The immigration and tax law considerations of Canada’s plan to attract digital nomads

Instead of creating new programs, centralize them in Express Entry and improve system: Sergio Karas

The immigration and tax law considerations of Canada’s plan to attract digital nomads
Sergio Karas and Dov Begun

Among three other proposals aimed at attracting newcomers with in-demand job skills, Immigration Refugees and Citizenship Canada (IRCC) recently announced it will explore potential policies to lure digital nomads to Canada.

A digital nomad is an employee who can work remotely from anywhere in the world. Under the current rules, such a person needs a visitor’s visa to relocate to Canada and can stay for up to six months.

On June 27, Minister Sean Fraser announced that the IRCC is working with various public and private partners to figure out whether policies focussed on bringing in digital nomads would be desirable, noting that the IRCC expects some will ultimately seek opportunities with a Canadian employer and pursue a temporary work permit or permanent residence.

Similar policies were rolled out in some Caribbean countries, such as Barbados, with the purpose of getting foreigners to come spend money in the country without entering the labour force, says Sergio Karas, a certified specialist in immigration law. But not all the reviews have been positive, he says.

“A lot of countries are not happy with it for taxation reasons and health care.”

IRCC has yet to reveal the details of a possible program, but there are several areas that must be addressed by the government, says Karas.

“Number one, health care. Are we going to allow these digital nomads to use our healthcare system? Or are we going to require them to buy private health insurance before coming in? That's one question.”

If the nomads have access to the healthcare system without being taxed, that could be an issue, he says.

In Canada, the federal government taxes on the basis of residency, says Dov Begun, a tax lawyer and partner at Osler. Residents of Canada pay income tax wherever the income originates, but non-residents are only subject to Canadian income tax on income from sources inside of Canada.

“Someone who's a non-resident of Canada can actually be a digital nomad and really keep themselves out of the Canadian tax system,” he says.

Those who remain in Canada for more than 183 days (six months) in a calendar year could be deemed a resident of Canada, says Begun. “But if I'm a non-resident, what I'm really concerned about is: How long am I in Canada? And am I providing any services in Canada, or am I really doing everything remotely?”

He says it is unlikely that IRCC would provide tax breaks to incentivize digital nomads to stay longer than 183 days. “I can't see that happening because I think that would be very inequitable.”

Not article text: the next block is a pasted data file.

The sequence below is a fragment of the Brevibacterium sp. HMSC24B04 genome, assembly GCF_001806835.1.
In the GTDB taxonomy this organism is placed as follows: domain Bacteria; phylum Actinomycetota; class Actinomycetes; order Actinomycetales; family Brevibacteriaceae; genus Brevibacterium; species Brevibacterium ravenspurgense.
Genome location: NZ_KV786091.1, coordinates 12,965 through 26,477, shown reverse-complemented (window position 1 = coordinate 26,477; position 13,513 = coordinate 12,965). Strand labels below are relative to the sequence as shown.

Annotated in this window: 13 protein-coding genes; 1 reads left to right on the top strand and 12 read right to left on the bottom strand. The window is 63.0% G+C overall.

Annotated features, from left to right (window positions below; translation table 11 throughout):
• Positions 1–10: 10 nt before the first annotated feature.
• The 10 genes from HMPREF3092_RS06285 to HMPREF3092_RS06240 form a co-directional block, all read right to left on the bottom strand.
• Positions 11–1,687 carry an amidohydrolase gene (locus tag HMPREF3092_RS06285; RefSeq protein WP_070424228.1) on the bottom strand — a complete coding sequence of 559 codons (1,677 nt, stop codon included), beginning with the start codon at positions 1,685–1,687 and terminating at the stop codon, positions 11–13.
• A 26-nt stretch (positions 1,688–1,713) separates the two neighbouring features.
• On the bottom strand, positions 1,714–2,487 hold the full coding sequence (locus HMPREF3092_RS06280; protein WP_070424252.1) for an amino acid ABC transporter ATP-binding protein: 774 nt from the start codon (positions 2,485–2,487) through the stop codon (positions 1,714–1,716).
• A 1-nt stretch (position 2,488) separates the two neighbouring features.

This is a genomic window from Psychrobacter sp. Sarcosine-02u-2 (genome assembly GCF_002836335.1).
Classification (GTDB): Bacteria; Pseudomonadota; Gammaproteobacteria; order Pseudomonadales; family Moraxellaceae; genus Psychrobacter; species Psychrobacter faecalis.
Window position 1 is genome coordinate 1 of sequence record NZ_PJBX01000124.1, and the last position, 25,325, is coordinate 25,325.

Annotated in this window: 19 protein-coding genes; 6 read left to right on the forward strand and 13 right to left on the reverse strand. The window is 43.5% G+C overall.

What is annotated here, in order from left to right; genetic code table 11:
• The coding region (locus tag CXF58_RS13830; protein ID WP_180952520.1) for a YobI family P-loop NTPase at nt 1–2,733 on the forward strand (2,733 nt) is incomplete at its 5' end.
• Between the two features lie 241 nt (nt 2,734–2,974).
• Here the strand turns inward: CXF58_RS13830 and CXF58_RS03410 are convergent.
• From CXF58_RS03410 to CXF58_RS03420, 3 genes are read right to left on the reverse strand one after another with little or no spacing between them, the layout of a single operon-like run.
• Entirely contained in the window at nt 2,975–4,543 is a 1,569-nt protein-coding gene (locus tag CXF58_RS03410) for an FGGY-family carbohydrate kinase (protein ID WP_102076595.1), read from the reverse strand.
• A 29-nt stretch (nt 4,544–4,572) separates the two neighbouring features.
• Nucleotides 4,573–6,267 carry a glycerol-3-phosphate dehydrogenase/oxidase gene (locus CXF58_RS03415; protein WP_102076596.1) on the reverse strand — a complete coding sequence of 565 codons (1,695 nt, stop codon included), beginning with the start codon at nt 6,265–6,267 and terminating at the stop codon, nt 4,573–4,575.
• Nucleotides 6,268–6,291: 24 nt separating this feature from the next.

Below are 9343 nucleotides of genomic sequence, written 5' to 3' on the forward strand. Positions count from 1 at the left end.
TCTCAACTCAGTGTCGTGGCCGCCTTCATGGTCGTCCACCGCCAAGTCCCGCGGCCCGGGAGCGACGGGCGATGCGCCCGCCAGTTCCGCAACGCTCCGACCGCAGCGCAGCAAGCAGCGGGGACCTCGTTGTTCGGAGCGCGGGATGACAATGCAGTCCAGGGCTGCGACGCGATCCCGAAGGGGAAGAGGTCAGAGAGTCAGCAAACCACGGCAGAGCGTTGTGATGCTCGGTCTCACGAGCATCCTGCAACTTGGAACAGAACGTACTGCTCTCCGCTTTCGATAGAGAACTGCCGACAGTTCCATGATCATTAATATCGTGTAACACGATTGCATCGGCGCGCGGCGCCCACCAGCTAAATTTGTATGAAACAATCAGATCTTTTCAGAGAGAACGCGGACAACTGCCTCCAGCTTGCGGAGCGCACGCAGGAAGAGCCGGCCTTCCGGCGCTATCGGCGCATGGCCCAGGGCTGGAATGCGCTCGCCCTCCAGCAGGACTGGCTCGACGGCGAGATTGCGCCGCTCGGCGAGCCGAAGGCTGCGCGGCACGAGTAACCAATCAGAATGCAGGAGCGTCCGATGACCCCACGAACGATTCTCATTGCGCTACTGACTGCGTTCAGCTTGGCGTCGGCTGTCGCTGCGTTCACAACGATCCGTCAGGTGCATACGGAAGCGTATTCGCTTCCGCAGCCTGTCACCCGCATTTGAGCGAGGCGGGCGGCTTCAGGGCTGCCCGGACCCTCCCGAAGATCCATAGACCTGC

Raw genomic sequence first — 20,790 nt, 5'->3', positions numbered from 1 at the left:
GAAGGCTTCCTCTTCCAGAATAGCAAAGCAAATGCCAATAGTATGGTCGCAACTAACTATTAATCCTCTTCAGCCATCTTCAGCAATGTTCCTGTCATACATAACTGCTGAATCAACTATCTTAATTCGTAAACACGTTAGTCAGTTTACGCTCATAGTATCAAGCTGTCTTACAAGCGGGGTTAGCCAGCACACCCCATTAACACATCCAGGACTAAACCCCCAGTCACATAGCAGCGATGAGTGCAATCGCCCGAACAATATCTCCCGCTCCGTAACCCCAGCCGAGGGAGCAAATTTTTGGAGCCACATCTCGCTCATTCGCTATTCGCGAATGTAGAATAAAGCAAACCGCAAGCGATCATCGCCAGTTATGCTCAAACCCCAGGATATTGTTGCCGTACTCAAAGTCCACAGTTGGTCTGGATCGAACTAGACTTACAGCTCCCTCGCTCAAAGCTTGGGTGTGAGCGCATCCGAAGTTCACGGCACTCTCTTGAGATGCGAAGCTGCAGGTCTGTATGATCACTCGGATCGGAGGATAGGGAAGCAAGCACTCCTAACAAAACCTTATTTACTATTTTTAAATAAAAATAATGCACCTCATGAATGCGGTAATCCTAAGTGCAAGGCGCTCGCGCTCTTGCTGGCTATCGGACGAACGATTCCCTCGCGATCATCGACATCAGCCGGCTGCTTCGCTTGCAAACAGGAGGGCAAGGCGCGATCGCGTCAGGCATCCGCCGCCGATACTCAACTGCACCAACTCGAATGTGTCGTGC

The third question, says Karas, is whether it is wise to invite digital nomads, who are not integrating into the labour force, during a housing crisis.

Along with the digital nomad policy, IRCC announced at the same time a new “Innovation Stream” under the International Mobility program, which will be launched by the end of the year. The new stream is intended to address persistent labour shortages that tech industry stakeholders highlighted in recent discussions with Ottawa. It will involve an exemption from labour market impact assessments for some “high-growth employers.” IRCC is considering two options: employer-specific work permits for up to five years for companies identified as contributing to Canada’s “industrial innovation goals,” or open work permits of up to five years “for highly skilled workers in select in-demand occupations.”

On July 16, the IRCC launched its program for US H-1B specialty occupation visa holders. Those with a valid H1-B visa are eligible to apply to come to Canada with their immediate family members, and those approved get an open work permit for up to three years. The program was set to remain in effect for one year or until IRCC received 10,000 applications. Having reached its applicant limit, the program closed on July 17, a day after it opened.

IRCC also announced improvements to existing immigration programs to draw high-tech talent, including the Global Skills Strategy and the Start-up Visa Program.

Instead of creating new programs, Karas says the federal government should centralize everything in the Express Entry system and focus on improving that program.

“Instead of having like 20 programs, have one program that really works well, and have realistic targets.”

Recent articles & video

SCC reinforces Crown's narrow scope to appeal acquittal

Final changes to competition laws will require more sophisticated merger analysis: Blakes lawyers

Ontario Court of Appeal upholds paramedics' convictions over death of shooting victim

BC Court of Appeal upholds class action certification in Capital One data breach case

BC Supreme Court awards damages for chronic pain and mental health issues from car accident

BC court declines jurisdiction over property and support in Mexico divorce case

Most Read Articles

BC Supreme Court dismisses applications seeking personal liability of estate executor

BC Supreme Court upholds trust company's estate administration amid beneficiary dispute

Alberta Court of Appeal reinstates sanctions on naturopathic doctor for unprofessional conduct

Government of Canada publishes a report to tackle anti-black racism in the justice system